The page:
We wake up at 2am (not a typo, unfortunately) and spend an hour getting ready for the day’s hike. I should explain what this entails, as Mt. Whitney is not your average hiking experience. First, all food and items with any scent — including deodorant, tooth paste, etc. — must be kept in a bear canister. (For the record, these plastic round tubs are not only bear-proof, as I had a heck of a time opening them with my opposable thumbs.) The canister must then be kept a distance from the tent. So our belongings are a bit scattered and it takes awhile to prep our day bags and force down a protein bar for breakfast. Another part of the Mt. Whitney experience is the joy of using the bathroom… they do not allow human waste in this area and there certainly aren’t any port-o-potties, so you have to pack out solid waste in a WAG bag. Yup. Not much more to say about that.
We are allowed leave our tents and backpacks behind at Trail Camp, which makes it remarkably easier to hike to the summit. We carry light day packs with essentials like water, food, and cameras. It’s only 5 miles and a gain of 3,500 feet in elevation to the top, but it will be the hardest part of the trail. Once we hit the summit it’s five miles back to camp, and then six miles back to the Whitney portal. In total we are hiking SIXTEEN miles today, which is almost triple the distance we hiked yesterday.
Around 3am we start trekking up the 99 switchbacks. Luckily it’s completely dark at this point and we cannot see the steep drop-offs on the side of the trail. We’re all wearing headlamps and focusing on the path directly in front of us, taking it one step at a time. At around 5:30 the sun begins to rise in a bold line at the horizon:
And we’ve reached Trail Crest at 13,600 feet elevation! At this point I’m thinking we have to be at least half-way there. I consult the map and think, “Piece of cake! We got this!” But the next 2.5 miles are rough.
The valley below glows in early sunlight, providing a nice distraction as we stop and catch our breath every 100 yards or so.
This next image is my favorite from the whole trip. It’s a view out of the “Whitney Windows,” openings between the jagged peaks on the trail.
See the highest peak on the left? That’s where we are headed; there’s still a mile and a half to go. I avoid glancing up because it feels so far away and my feet are starting to slow down.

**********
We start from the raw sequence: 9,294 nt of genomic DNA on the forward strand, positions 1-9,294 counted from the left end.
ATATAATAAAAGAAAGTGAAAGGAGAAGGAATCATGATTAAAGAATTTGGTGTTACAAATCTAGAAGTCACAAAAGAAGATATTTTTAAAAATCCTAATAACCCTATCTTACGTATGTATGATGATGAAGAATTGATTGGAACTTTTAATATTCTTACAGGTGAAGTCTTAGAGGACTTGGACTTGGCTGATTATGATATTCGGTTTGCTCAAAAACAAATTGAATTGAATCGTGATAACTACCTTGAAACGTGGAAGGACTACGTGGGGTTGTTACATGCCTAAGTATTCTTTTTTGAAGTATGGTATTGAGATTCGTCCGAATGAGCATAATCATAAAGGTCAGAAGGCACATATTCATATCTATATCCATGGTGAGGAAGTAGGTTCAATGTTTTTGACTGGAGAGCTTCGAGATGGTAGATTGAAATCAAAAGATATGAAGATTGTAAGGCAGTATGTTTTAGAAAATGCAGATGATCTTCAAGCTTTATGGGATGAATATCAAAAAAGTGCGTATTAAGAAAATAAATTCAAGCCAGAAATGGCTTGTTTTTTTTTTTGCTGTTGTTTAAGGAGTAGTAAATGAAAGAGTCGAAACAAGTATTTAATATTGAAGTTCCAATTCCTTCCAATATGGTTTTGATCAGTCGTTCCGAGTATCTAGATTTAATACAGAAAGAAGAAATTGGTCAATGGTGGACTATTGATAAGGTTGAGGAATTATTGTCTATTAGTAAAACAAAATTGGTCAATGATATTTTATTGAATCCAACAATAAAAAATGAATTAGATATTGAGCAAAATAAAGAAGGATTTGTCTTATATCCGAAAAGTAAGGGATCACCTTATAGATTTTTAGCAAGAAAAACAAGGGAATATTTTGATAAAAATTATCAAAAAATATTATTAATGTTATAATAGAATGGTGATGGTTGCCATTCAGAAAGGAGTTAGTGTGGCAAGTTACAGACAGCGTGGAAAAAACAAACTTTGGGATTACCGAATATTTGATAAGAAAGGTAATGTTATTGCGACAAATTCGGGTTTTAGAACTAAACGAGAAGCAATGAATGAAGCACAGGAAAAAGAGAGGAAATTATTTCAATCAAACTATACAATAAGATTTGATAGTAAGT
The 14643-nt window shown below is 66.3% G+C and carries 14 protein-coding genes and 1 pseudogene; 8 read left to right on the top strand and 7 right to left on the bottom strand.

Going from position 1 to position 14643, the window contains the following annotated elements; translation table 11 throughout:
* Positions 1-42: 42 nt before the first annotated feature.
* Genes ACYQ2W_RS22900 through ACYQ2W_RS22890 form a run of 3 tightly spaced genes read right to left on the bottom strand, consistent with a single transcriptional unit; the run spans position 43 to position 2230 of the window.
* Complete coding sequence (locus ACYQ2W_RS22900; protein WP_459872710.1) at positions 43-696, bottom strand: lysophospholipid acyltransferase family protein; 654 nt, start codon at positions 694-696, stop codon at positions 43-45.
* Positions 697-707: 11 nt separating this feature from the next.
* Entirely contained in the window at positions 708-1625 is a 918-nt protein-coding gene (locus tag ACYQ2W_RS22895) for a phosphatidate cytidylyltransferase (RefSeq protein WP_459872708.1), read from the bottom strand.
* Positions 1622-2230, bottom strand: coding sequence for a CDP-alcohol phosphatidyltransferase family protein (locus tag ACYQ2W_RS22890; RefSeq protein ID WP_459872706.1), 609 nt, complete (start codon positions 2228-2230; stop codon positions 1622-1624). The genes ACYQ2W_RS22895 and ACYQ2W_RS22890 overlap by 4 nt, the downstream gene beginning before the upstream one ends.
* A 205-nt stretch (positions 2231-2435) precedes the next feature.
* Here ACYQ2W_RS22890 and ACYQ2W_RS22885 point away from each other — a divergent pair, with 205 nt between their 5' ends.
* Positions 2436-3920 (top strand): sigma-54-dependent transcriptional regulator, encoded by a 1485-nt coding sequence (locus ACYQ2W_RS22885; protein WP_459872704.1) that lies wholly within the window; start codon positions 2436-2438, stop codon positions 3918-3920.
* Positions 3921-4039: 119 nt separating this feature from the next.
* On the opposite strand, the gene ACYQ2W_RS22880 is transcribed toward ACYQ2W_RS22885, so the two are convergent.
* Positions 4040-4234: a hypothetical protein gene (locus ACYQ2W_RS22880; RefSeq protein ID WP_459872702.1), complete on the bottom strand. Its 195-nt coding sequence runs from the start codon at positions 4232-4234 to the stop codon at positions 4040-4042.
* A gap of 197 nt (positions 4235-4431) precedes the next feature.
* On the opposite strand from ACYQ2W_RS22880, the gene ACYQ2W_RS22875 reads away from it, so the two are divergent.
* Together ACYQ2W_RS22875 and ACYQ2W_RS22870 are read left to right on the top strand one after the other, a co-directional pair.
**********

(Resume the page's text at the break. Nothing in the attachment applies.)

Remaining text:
But I make it!! With a final push to the top we arrive at the Summit Hut and add our names to the register.
I add an exclamation mark after my entry, as I am still shocked I made it to the top. Remember that book I packed to pass the time in case I was too tired / out of shape to go on? I’m happy to report I did not need the book.
We huddle inside the cabin for warmth (it’s incredibly windy up there) and then take some fun photos.
At this moment, I am the tallest point in the 48 contiguous United States!
After attempting more jumping photos, we turn around and begin the five mile return route back to our campsite.
Check out the 99 switchbacks we climbed in the dark at 3am.
This is the scariest part of the trail because it’s partially covered in ice. The hand rails make it easier but we are extra careful with our footing.
We reach Trail Camp and allow ourselves a few minutes to rest and eat more protein bars, then pack up and hit the road. The Whitney portal (where our car is parked) is still six miles away, so we have our work cut out for us. It’s the same trail that we ascended yesterday and we don’t stop for photos. But the downhills are tough on our knees so we take it easy and cling to our walking sticks (which are a godsend). It takes us nearly FIVE hours to hike six miles downhill, much longer than we anticipate. We get to the car, dispose our WAG bags into the proper receptacle (EWW), and drive to Lone Pine for the most deserved pizza I’ve ever tasted. We eagerly gulp down our recovery food and then hit the road for the 3.5 hour drive back to Los Angeles. We are exhausted but proud.
The only physical activity I can compare climbing Mt. Whitney to is running a marathon. I ran three back in 2007 and my muscle memory is sharp: by mile 26 my quads, calves, and glutes were on fire and for the next few days I felt like my body had been run over by a truck. After returning from Mt. Whitney, I felt the burn for about three days, and by day five I was completely back to normal. Not a bad price to pay for such a rewarding trip.
I had one funny realization once I got back to Los Angeles: my longtime desktop photo is a shot of Mt. Whitney. What are the odds?! I picked it from the pre-loaded desktop photos because I found the black-and-white image striking. Little did I know that someday I would summit those peaks! Now I’d recognize that mountain anywhere. Here’s a side-by-side comparison of my desktop photo and an image I snapped on our drive to the Whitney portal.
I leave you with the video footage I shot on my GoPro camera. It was a joy to edit and I’m transported back to this place every time I watch the final cut. Enjoy!